Although many in Roman society prized sexual activity as a significant marker of one’s manhood, Christians who renounced sex did not view themselves as lesser men. To the contrary, sexual renunciation became a sign of manly strength and only contributed to the esteem with which chaste men were held within the Christian community. This was because sexual renunciation by Christians was understood as rooted in struggle with sin, always requiring a manly battle of the will. Even more than Anthony, Augustine of Hippo, who was perhaps the most influential Christian authority of Late Antiquity, became associated with the spiritual struggle against sexual desire. As one scholar has noted, his deeply personal Confessions are “…couched in metaphors of masculinity and focused upon powerful action, decisive strength, and honorable fighting.” Indeed, Augustine’s vision of Christian manhood is one that emphasizes his well-known struggle against sexual desire through physical warfare between the spirit and the flesh.  To win a victory over the flesh was to express one’s masculinity in unmistakable ways for many Christians in Augustine’s era, as right moral action was deemed the essence of Christian masculinity. Conversely, moral weakness, as represented in one’s inability to overcome the desires of the flesh, was considered a characteristic of women.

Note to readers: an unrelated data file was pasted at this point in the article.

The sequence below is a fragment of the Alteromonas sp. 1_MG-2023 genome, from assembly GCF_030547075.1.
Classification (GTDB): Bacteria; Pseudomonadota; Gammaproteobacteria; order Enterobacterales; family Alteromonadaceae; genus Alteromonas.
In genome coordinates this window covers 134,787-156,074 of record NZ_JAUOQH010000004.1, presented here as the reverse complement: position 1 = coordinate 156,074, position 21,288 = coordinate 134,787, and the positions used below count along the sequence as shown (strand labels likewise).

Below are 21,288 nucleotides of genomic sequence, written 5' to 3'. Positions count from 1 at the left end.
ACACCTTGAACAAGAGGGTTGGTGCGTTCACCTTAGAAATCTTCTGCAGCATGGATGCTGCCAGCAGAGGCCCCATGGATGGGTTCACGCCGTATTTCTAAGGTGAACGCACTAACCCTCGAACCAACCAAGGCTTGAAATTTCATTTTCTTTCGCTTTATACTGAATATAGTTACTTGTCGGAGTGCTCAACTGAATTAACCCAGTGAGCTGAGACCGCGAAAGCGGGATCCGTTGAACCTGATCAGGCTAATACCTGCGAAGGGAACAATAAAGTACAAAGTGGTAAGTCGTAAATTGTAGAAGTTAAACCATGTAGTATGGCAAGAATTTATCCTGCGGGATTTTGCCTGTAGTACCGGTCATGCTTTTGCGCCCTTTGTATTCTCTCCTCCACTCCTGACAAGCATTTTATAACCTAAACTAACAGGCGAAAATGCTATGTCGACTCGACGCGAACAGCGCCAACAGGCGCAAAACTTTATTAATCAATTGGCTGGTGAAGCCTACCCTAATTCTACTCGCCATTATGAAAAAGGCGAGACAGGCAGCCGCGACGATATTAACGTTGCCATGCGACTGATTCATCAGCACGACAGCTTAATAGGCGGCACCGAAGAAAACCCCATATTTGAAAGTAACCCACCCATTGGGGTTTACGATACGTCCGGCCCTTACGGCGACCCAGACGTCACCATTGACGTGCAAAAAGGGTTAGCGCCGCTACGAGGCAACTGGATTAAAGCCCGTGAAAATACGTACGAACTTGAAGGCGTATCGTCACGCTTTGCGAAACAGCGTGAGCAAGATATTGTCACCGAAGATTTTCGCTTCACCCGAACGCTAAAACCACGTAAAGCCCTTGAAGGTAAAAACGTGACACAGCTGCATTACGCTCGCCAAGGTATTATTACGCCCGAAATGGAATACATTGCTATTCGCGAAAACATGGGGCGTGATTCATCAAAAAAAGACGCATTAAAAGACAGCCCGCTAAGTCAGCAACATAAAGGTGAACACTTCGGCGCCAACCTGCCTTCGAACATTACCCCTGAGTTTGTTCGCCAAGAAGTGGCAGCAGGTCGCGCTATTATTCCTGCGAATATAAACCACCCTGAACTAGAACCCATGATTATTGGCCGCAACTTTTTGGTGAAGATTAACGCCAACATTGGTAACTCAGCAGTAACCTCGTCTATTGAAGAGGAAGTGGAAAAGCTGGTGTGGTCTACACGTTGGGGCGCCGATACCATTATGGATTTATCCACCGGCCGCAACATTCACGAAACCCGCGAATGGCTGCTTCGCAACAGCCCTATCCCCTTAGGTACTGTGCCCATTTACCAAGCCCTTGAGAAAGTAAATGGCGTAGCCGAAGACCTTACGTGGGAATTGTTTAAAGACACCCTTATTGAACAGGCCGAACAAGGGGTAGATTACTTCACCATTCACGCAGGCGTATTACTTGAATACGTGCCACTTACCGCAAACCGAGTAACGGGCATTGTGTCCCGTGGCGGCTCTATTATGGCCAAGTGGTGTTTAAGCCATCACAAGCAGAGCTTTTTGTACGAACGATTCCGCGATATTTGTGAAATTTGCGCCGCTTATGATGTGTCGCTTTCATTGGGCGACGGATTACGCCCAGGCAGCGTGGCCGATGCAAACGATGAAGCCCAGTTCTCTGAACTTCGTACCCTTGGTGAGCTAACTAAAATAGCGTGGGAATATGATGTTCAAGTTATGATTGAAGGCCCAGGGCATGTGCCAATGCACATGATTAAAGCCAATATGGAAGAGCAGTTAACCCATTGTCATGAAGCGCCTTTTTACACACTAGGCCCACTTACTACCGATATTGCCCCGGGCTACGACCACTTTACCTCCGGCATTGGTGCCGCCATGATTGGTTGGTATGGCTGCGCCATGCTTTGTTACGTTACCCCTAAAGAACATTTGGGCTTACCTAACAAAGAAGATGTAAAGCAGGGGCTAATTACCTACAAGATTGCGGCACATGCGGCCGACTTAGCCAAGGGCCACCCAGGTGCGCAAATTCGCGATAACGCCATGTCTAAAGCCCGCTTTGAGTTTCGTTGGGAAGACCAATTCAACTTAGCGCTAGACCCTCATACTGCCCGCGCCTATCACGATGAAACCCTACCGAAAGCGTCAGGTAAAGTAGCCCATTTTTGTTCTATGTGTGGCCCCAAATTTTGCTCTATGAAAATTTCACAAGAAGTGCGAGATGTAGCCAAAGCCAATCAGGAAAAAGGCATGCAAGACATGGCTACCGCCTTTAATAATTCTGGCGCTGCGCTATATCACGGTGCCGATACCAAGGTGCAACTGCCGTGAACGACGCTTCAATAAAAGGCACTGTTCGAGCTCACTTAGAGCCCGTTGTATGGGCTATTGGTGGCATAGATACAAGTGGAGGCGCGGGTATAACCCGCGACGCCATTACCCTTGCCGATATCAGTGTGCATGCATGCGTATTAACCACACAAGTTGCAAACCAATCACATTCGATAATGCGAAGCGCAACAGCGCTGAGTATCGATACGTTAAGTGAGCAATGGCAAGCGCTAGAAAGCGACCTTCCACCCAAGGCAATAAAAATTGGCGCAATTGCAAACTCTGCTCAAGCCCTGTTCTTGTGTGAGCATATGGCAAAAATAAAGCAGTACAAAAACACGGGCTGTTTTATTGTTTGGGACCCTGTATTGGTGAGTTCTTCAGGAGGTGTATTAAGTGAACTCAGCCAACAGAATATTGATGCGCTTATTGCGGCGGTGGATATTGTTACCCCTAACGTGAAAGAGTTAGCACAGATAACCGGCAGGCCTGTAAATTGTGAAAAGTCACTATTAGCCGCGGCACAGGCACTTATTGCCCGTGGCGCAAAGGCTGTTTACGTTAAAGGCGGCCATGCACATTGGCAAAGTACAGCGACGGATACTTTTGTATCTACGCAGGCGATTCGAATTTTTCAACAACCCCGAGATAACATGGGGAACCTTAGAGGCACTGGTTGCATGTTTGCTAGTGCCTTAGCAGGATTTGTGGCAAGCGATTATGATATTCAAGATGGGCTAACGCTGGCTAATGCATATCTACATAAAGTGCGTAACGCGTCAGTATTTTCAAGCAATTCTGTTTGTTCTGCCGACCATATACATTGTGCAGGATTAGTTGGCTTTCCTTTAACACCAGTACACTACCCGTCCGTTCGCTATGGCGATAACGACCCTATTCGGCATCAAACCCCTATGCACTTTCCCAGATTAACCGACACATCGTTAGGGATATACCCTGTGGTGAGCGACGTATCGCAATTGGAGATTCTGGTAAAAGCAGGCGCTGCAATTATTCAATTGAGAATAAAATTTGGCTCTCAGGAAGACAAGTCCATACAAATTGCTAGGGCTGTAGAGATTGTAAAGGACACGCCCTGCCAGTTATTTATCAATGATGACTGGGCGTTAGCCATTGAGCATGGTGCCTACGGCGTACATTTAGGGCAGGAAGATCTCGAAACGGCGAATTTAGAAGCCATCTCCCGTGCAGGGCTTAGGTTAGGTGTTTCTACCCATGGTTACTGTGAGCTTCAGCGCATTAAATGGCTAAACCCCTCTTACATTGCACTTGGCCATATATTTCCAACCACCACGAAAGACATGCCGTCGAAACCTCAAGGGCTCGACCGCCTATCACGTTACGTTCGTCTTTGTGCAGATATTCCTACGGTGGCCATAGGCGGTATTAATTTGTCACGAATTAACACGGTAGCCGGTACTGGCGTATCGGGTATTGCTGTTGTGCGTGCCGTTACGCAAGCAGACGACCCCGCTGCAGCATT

On Jesus’s abstinence see Peter Brown, The Body and Society: Men, Women, and Sexual Renunciation in Early Christianity (New York: Columbia University Press, 1988), 41. On Roman views of penetration see John Boswell, Christianity, Social Tolerance, and Homosexuality: Gay People in Western Europe from the Beginning of the Christian Era to the Fourteenth Century (Chicago and London: The University of Chicago Press, 1980), 74-75 and Jennifer Larson, “Paul’s Masculinity.” Journal of Biblical Literature 123.1 (2004): 93. Larson notes “…free elite males who played a passive role in intercourse…willingly surrendered the masculine prerogative, thus allying themselves with lower status groups…” See also Kuefler, The Manly Eunuch, 87. Kuefler emphasizes how Roman traditions of pederasty held it as a mark of maturation and manhood when an adolescent boy switched from being penetrated to penetrating others. On the association of Roman masculinity with sexual aggression see Theodore W. Jennings Jr. and Tat Siong Benny Liew, “Mistaken Identities but Model Faith: Rereading the Centurian, The Chap, and the Christ in Matthew 8: 5-13,” Journal of Biblical Literature 123:3 (2004): 474-475.
 See Burrus, Begotten, Not Made, 90, for a brief examination of how patristic authors such as Gregory of Nyssa cited John the Baptist as a biblical model of Christian celibacy. She cites Gregory as noting, “It is my belief that they [the biblical examples of Elijah and John the Baptist] would not have reached to this loftiness of spirit, if marriage had softened them.”
 Brown, The Body and Society, 40-42 See also The Gospel of Luke 18:29. The author of the Gospel of Luke notes that many “left home or wife or brothers or parents or children for the sake of the kingdom of God.”